Herpesviridae prevalence in aqueous humor using PCR
Received 19 May 2018
Accepted for publication 3 July 2018
Published 7 September 2018 Volume 2018:12 Pages 1707—1711
Checked for plagiarism Yes
Review by Single-blind
Peer reviewers approved by Dr Amy Norman
Peer reviewer comments 3
Editor who approved publication: Dr Scott Fraser
Narumon Keorochana, Wasamon Intaraprasong, Raveewan Choontanom
Department of Ophthalmology, Phramongkutklao hospital, Phramongkutklao College of Medicine, Bangkok, Thailand
Objective: The aim of this study was to determine the prevalence of Herpesviridae family in aqueous humor and the prevalence of antibodies against Herpesviridae family in serum.
Methods: Participants undergoing cataract surgery were included in the study. Serum for viral serology including herpes simplex virus (HSV), varicella zoster virus (VZV), Epstein–Barr virus (EBV), and cytomegalovirus (CMV) was collected. Aqueous humor specimen was tapped for PCR analysis.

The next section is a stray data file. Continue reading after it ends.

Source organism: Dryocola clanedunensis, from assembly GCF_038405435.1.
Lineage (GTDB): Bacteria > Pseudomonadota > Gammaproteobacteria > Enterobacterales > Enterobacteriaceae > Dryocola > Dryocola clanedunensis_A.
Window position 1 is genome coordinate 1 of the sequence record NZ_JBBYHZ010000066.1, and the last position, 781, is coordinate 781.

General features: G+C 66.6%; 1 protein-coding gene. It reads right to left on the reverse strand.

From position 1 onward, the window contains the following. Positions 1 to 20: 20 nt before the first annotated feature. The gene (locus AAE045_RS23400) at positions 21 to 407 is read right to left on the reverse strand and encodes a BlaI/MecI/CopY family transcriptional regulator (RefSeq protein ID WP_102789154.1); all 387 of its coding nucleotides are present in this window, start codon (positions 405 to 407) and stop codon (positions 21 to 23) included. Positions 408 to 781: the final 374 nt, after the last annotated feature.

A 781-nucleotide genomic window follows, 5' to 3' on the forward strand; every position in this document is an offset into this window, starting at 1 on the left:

Results: Ninety-two participants were included with a mean age of 67.67 years (SD ±12.51). The prevalence of positive serology tests was 83.3% for HSV, 94.0% for VZV, 98.8% for EBV, and 97.6% for CMV. A total of 66 aqueous humor specimens were negative for PCR of Herpesviridae family.
Conclusion: This study showed previous HSV, VZV, EBV and CMV infections in >90% of the Thai population, while no viral presence was detected in aqueous humor. Thus, the serology test is unrelated to the presence of virus in the eye. We suggest that PCR is a valuable tool to diagnose intraocular viral infection and detect virus presenting active infection.
Keywords: Herpesviridae, prevalence, aqueous humor, PCR, serology, uveitis
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